The closest stop sign is over a mile away and the first traffic light is 5+ miles down the road. A visit to the grocery store is almost 30 miles round trip. It's quiet here; just the sound of toads and coyotes at night. It seems very still, but when you look close there's always something happening. Read on about a few things we've noticed over the past few years.

Thursday, July 28, 2011

Horny Toad

Despite the name it's not a toad, it's a lizard. 

It has a distinctive flat-body with a row of fringed scales down the sides and horns on the head.  It's shape reminded me of a turtle because of the round body and head.  This one, from head to tail, was less than two inches long.  Tiny and adorable!  He made a tiny little squeak noise when I got too close. Their favorite food is ants but they will also eat slow moving beetles, spiders, and some plant material.  These lizards mate in the spring and lay 2-16 eggs in June or July, which hatch in August.

They are generally a gentle species, but have been known to try to push their cranial spines into the hand while held. If provoked, they hiss and threaten to bite. When excited, they puff themselves up with air, making themselves look bigger. 

The giant "bolders" next to this lizard are bunny poop. 
That should give you an idea of his size.

And here's the kicker: if threatened, they have been known to squirt blood from their eyes as far as 5 feet as a deterent to cats and dogs.

Monday, July 25, 2011

Wild pink

I have no idea what kind of plant this is.  It looks to grow about 10 ft high.   They grow all over around this area.  The flowers turn yellow as they die.  The plant leaves, branches, and flowers are so soft looking I couldn't resist snapping this photo. 

Friday, July 15, 2011

scorpion in a can

The nephew caught it outside and threw it in this old can and showed it to me. The scorpion is kind of small - only about 3 inches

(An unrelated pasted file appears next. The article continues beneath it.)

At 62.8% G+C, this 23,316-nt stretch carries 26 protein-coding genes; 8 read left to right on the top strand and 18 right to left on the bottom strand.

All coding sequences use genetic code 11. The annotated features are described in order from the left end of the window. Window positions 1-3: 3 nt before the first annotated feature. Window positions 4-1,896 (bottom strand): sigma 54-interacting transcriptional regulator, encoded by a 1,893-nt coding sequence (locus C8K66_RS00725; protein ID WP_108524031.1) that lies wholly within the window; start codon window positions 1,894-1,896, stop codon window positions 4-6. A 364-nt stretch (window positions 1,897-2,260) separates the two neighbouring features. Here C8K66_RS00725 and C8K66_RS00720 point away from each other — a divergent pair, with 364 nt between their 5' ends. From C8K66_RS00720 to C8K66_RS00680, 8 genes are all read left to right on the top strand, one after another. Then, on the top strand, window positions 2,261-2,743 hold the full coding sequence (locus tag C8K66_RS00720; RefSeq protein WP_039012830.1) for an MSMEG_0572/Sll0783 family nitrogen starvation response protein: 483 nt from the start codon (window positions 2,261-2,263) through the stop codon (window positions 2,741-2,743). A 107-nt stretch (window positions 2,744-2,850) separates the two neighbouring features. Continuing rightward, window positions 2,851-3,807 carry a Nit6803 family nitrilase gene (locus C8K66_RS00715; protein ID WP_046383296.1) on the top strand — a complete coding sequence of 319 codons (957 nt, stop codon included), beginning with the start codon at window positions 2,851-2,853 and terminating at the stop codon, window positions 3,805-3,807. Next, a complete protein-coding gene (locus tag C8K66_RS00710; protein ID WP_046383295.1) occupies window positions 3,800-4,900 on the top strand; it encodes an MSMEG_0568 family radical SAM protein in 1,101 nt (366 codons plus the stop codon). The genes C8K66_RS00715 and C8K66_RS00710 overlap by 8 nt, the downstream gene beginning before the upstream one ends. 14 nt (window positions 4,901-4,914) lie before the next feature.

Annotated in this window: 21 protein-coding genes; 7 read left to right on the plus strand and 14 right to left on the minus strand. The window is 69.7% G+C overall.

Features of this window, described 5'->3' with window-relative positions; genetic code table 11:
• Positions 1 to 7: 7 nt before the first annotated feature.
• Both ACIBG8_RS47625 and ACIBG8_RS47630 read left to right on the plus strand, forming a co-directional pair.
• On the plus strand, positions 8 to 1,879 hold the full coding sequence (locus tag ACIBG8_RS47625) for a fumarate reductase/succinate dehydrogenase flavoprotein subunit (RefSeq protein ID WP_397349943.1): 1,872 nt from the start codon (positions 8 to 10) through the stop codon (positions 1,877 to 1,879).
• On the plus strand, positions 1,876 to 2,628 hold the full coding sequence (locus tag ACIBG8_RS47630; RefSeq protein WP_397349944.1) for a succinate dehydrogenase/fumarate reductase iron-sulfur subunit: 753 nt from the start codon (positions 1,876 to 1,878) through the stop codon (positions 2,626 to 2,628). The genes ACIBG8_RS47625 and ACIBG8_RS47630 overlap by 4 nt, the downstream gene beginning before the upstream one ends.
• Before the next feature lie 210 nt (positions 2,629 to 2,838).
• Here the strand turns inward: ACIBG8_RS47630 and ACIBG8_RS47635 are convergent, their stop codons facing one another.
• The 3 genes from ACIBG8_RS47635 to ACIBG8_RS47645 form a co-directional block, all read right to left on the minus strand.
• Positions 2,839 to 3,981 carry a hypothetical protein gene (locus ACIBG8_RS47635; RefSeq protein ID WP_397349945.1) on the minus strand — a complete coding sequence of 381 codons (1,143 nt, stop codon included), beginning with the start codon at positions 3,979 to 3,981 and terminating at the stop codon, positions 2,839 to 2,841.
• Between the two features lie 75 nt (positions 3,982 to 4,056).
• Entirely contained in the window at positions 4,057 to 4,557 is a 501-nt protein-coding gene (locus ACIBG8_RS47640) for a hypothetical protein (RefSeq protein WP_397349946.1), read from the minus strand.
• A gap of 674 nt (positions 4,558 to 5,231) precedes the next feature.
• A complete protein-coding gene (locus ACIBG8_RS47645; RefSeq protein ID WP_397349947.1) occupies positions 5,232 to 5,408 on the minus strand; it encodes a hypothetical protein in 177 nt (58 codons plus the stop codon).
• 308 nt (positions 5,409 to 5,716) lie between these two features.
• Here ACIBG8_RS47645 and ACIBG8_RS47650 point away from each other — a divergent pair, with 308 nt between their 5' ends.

(yes, three inches is small, gentlemen)

Saturday, July 9, 2011

dead snake

We found and killed this the first few days we lived in Gavilan Hills.  It was before I knew the differences between snakes.  This is a "good" snake.  This is a California King snake.   It can grow to 48" with a girth of 5". Even though the name suggests they are common in California they're also found in Oregon, Colorado, New Mexico and Arizona.  This snake species usually lives in a desert-like habitat as well as coastal areas and pine forests. The California King snake tends to hide away during very hot days despite living in the desert, and instead comes out at night.  When seasonal temperatures drop they become more active during the day. They eat small reptiles including frogs, lizards, small birds and rodents; however they are known to also eat other snake species. In addition, if they are surprised or get disturbed they can produce a similar rattle to a rattle snake.

Friday, July 8, 2011

Aloe Vera plant

Found this giant Aloe Vera plant growing wild out of the top of this rock.  The top of the rock was at least 5 ft, putting the plant up to about 10 ft in the air.   I wish I could transplant the rock and the plant onto my property. 
I think it's quite interesting.